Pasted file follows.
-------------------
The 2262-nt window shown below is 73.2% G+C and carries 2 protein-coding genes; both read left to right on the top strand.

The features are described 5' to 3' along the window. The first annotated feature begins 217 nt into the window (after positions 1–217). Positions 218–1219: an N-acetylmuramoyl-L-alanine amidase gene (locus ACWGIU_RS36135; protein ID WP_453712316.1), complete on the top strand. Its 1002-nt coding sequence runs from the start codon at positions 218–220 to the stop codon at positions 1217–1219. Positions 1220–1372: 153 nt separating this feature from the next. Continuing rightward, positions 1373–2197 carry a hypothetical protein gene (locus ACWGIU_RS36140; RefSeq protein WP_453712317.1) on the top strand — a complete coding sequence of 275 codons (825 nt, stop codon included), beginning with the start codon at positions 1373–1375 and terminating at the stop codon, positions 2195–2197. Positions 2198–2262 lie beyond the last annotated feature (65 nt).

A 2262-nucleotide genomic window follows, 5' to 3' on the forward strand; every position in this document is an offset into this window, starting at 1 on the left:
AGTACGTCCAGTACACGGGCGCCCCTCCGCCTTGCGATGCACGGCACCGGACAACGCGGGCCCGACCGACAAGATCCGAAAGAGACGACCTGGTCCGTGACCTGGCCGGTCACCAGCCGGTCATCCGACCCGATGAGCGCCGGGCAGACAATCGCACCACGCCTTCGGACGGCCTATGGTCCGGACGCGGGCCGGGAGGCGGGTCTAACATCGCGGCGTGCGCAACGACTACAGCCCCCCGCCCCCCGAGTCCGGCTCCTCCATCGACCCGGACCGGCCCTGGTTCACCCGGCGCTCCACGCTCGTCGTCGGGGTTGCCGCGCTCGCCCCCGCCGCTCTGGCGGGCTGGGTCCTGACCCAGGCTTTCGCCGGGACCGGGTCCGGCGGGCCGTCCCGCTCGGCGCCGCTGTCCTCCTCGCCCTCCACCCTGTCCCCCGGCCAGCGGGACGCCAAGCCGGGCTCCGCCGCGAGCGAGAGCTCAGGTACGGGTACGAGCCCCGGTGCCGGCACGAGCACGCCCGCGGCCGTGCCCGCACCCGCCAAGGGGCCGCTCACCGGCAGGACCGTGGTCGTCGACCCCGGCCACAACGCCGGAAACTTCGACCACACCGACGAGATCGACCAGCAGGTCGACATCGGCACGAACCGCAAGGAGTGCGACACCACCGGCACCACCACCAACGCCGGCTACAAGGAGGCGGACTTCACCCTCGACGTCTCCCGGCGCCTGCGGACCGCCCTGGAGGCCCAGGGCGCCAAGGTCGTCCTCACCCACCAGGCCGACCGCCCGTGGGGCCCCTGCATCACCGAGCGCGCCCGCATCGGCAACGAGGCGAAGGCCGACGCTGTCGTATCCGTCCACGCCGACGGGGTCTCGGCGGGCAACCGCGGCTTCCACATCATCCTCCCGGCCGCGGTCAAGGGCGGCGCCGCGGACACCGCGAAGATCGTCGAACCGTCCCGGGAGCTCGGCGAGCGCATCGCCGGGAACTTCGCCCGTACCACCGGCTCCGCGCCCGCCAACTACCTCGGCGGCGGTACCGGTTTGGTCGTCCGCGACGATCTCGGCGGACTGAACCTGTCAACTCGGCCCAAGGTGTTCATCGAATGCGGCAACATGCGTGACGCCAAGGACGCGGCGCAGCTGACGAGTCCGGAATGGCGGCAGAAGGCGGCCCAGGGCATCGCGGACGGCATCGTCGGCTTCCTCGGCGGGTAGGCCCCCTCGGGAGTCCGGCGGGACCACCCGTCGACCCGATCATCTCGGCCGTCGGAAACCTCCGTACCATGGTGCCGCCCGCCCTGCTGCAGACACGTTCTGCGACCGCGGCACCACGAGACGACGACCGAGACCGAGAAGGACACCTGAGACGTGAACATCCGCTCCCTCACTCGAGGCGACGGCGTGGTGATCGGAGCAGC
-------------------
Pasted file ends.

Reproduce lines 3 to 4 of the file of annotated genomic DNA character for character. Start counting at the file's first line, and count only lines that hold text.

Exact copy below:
A 2262-nucleotide genomic window follows, 5' to 3' on the forward strand; every position in this document is an offset into this window, starting at 1 on the left:
AGTACGTCCAGTACACGGGCGCCCCTCCGCCTTGCGATGCACGGCACCGGACAACGCGGGCCCGACCGACAAGATCCGAAAGAGACGACCTGGTCCGTGACCTGGCCGGTCACCAGCCGGTCATCCGACCCGATGAGCGCCGGGCAGACAATCGCACCACGCCTTCGGACGGCCTATGGTCCGGACGCGGGCCGGGAGGCGGGTCTAACATCGCGGCGTGCGCAACGACTACAGCCCCCCGCCCCCCGAGTCCGGCTCCTCCATCGACCCGGACCGGCCCTGGTTCACCCGGCGCTCCACGCTCGTCGTCGGGGTTGCCGCGCTCGCCCCCGCCGCTCTGGCGGGCTGGGTCCTGACCCAGGCTTTCGCCGGGACCGGGTCCGGCGGGCCGTCCCGCTCGGCGCCGCTGTCCTCCTCGCCCTCCACCCTGTCCCCCGGCCAGCGGGACGCCAAGCCGGGCTCCGCCGCGAGCGAGAGCTCAGGTACGGGTACGAGCCCCGGTGCCGGCACGAGCACGCCCGCGGCCGTGCCCGCACCCGCCAAGGGGCCGCTCACCGGCAGGACCGTGGTCGTCGACCCCGGCCACAACGCCGGAAACTTCGACCACACCGACGAGATCGACCAGCAGGTCGACATCGGCACGAACCGCAAGGAGTGCGACACCACCGGCACCACCACCAACGCCGGCTACAAGGAGGCGGACTTCACCCTCGACGTCTCCCGGCGCCTGCGGACCGCCCTGGAGGCCCAGGGCGCCAAGGTCGTCCTCACCCACCAGGCCGACCGCCCGTGGGGCCCCTGCATCACCGAGCGCGCCCGCATCGGCAACGAGGCGAAGGCCGACGCTGTCGTATCCGTCCACGCCGACGGGGTCTCGGCGGGCAACCGCGGCTTCCACATCATCCTCCCGGCCGCGGTCAAGGGCGGCGCCGCGGACACCGCGAAGATCGTCGAACCGTCCCGGGAGCTCGGCGAGCGCATCGCCGGGAACTTCGCCCGTACCACCGGCTCCGCGCCCGCCAACTACCTCGGCGGCGGTACCGGTTTGGTCGTCCGCGACGATCTCGGCGGACTGAACCTGTCAACTCGGCCCAAGGTGTTCATCGAATGCGGCAACATGCGTGACGCCAAGGACGCGGCGCAGCTGACGAGTCCGGAATGGCGGCAGAAGGCGGCCCAGGGCATCGCGGACGGCATCGTCGGCTTCCTCGGCGGGTAGGCCCCCTCGGGAGTCCGGCGGGACCACCCGTCGACCCGATCATCTCGGCCGTCGGAAACCTCCGTACCATGGTGCCGCCCGCCCTGCTGCAGACACGTTCTGCGACCGCGGCACCACGAGACGACGACCGAGACCGAGAAGGACACCTGAGACGTGAACATCCGCTCCCTCACTCGAGGCGACGGCGTGGTGATCGGAGCAGC